This is the first rookie card in the set for a while and its subject has some of the best muttonchops in the set so far. Ray Burris was a big kid and was probably pretty intimidating if that was the scowl he normally had on his face while pitching. Here he practices its usage at Candlestick. Ray had sort of a bipolar '73. He made the Chicago roster out of spring training, won his only start, and threw some nice ball out of the pen, and by early May had a 1.15 ERA in his 16 innings of work. But he needed more mound time so the Cubbies moved him down to Triple A where he had a rough go of things in the rotation. He came back up in late June, and while not matching his early-season numbers, continued to throw well in middle relief work the rest of the way.
Ray Burris was an Oklahoma kid all the way. Upon finishing high school he attended what is now Southwestern Oklahoma State University where he pitched as a starter for four years. He was then drafted and signed by the Cubs in '72 and started things off at Double A in the rotation, showing excellent control. In '74 he continued where he left off, posting a 2-0 record and a good ERA his first month, but a tough late spring and summer raised his ERA a couple runs and got him some time back in the minors as he finished 3-5 with a 6.60 ERA. But in '75, despite a relatively high ERA, he would win 15, which he would repeat in '76 while pulling his ERA down a run, earning the distinction of being one of the league's five best young pitchers in a Baseball Digest article later that year. But those two seasons would be his best overall. In '77 he won 14 as the Cubs made an early season run for the division but he also lost 16 as his ERA ballooned. In '78, another losing season, his ERA remained toppy and it was his final season in the rotation for the Cubs. He began '79 as a long guy out of the pen and then in May went to the Yankees for Dick Tidrow.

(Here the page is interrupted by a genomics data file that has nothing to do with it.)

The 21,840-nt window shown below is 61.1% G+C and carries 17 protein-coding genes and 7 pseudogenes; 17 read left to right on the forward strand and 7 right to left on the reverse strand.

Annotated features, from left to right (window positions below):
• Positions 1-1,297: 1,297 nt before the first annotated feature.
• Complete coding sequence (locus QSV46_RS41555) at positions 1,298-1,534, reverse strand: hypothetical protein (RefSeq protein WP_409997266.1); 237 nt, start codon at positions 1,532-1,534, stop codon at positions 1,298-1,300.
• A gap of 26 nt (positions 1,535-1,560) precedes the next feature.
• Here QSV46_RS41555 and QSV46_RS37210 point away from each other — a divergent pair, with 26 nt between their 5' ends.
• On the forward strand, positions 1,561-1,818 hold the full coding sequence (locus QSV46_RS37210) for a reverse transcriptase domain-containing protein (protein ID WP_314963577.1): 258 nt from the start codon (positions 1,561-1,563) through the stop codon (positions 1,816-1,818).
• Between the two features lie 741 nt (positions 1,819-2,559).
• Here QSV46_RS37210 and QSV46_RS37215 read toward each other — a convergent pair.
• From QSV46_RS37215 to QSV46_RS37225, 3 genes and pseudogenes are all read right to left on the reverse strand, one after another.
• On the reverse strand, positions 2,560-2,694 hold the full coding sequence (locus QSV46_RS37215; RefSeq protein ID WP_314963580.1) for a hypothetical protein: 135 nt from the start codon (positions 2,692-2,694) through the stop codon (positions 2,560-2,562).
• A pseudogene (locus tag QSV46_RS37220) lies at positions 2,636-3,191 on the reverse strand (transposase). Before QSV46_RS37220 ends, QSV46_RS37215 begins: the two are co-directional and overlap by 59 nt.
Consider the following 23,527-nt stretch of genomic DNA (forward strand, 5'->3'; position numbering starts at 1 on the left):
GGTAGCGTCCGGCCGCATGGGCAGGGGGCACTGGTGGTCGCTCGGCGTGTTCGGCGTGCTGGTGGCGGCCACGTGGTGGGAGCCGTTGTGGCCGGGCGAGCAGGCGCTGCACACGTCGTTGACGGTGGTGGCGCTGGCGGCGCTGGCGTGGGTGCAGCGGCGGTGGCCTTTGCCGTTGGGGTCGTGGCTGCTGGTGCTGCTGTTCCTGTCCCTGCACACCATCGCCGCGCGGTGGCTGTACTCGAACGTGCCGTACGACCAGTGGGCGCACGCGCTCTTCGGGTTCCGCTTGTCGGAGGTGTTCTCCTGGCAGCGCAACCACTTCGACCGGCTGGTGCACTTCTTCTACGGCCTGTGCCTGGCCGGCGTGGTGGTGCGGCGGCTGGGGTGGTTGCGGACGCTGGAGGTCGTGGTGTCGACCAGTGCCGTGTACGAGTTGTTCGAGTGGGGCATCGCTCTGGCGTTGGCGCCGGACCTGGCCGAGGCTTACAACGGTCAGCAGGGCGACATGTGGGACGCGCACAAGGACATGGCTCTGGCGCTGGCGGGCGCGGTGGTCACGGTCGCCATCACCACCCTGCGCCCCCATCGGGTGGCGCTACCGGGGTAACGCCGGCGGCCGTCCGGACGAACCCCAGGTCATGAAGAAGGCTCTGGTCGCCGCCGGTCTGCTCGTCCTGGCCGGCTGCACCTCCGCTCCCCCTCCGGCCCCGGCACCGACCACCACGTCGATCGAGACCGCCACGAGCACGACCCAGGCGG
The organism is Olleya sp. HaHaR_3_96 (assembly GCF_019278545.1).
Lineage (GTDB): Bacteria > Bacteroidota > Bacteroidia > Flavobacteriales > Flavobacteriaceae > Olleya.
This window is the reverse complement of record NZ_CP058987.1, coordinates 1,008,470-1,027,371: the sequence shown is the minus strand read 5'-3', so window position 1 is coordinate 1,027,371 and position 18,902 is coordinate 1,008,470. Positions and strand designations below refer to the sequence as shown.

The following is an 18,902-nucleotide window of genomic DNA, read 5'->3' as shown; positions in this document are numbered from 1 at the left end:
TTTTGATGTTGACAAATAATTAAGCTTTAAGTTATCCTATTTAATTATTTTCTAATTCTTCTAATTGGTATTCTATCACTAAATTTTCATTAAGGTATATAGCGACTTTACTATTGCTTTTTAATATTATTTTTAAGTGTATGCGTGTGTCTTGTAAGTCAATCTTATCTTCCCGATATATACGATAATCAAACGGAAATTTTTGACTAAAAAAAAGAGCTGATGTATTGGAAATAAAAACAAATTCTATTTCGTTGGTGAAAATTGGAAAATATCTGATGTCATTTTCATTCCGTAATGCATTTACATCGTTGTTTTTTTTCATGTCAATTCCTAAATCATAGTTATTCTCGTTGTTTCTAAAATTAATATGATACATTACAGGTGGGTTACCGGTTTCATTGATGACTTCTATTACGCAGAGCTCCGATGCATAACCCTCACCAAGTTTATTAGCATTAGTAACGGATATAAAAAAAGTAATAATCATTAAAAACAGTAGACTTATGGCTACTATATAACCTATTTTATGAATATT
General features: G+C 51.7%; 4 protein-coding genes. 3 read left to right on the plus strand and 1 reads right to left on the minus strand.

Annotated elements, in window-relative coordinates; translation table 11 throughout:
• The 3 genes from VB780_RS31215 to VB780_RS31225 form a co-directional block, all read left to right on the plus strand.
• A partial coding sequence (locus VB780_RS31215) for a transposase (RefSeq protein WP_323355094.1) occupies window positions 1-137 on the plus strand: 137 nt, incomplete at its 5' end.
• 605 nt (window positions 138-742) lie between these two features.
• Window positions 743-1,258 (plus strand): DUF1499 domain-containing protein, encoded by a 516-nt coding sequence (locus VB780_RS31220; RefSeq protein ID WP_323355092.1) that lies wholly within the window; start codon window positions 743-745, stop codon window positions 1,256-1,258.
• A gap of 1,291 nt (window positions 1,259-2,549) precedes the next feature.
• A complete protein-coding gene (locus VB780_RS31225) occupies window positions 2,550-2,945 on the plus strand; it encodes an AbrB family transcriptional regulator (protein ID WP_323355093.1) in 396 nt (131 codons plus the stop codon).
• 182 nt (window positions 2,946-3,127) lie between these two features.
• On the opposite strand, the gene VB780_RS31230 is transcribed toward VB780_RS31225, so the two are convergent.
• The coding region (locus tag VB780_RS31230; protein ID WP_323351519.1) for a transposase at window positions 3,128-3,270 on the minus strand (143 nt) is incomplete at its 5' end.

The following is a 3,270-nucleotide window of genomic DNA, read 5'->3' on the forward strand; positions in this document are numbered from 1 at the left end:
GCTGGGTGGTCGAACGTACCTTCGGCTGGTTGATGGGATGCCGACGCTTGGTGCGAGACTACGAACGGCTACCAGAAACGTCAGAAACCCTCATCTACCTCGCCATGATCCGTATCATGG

Getting to a new league didn't help matters at all for Burris and after a 1-3 stint with a 6.18 ERA he was placed on waivers late that summer. He was taken by the Mets and for them he got in four decent starts although he went 0-2. He remained in the rotation in '80 and went 7-13 with a 4.02 ERA, after which he departed NY for the Expos via free agency.
For Montreal, Burris had a bit of a resurgence, going 9-7 in the strike year for his first winning record since '76. He also had a 3.05 ERA, his best in that department since his rookie year. In the NL Championship Series vs LA he had his finest hours, going 1-0 with a 0.53 ERA in 17 innings. Ray would stay with the Expos two more seasons, with neither approaching his '81 work. Following the '83 season he went to Oakland for Rusty McNealy and cash. His '84 season would be his final one as a winner, as he went 13-10 with a 3.15 ERA. He then went to the Brewers essentially for Don Sutton, and then flip-flopped between them and the Cards for the next three seasons, none terribly successful. His last season was '87 for Milwaukee. His final numbers were 108-134 with a 4.17 ERA, 47 complete games, ten shutouts and four saves. His overall post-season numbers were 1-1 with a 1.61 ERA in his three games
Ray is another guy who moved right into coaching once his playing career ended. In fact he was the Brewers pitching coach in '87 before he got into a few games. He would work for both the Brewers and the Rangers up top, play some Senior baseball at the end of the Eighties and then work for a bunch of teams in minor league capacities, usually as a roving pitching coach. He is currently doing that for the Tigers.
This is an interesting card back. The first observation is the obvious one: someone forgot to turn the number screw an extra quarter on the upper left. No wonder Ray looks a little pissed on the front! He prefers the formal signature and his was nice and legible in that '70's style with the little o for a dot. The first star bullet references the old name of his school. There he won 35 games in his career including 16 his senior year during which he K'd 150 batters, which was then an NAIA record. He was inducted into his school's hall of fame in '85. The second star bullet indicates Bradenton, which was the Cubs' rookie team, and Midland, their Double A team. Lastly, Ray was 6'5" so I don't know why the basketball's so big in the cartoon, but he was probably pretty good.
I'm going to pull in one of my favorite pitchers on this one:
1. Burris and Ken Holtzman '78 to '79 Cubs;
2. Holtzman and Brooks Robinson '76 Orioles.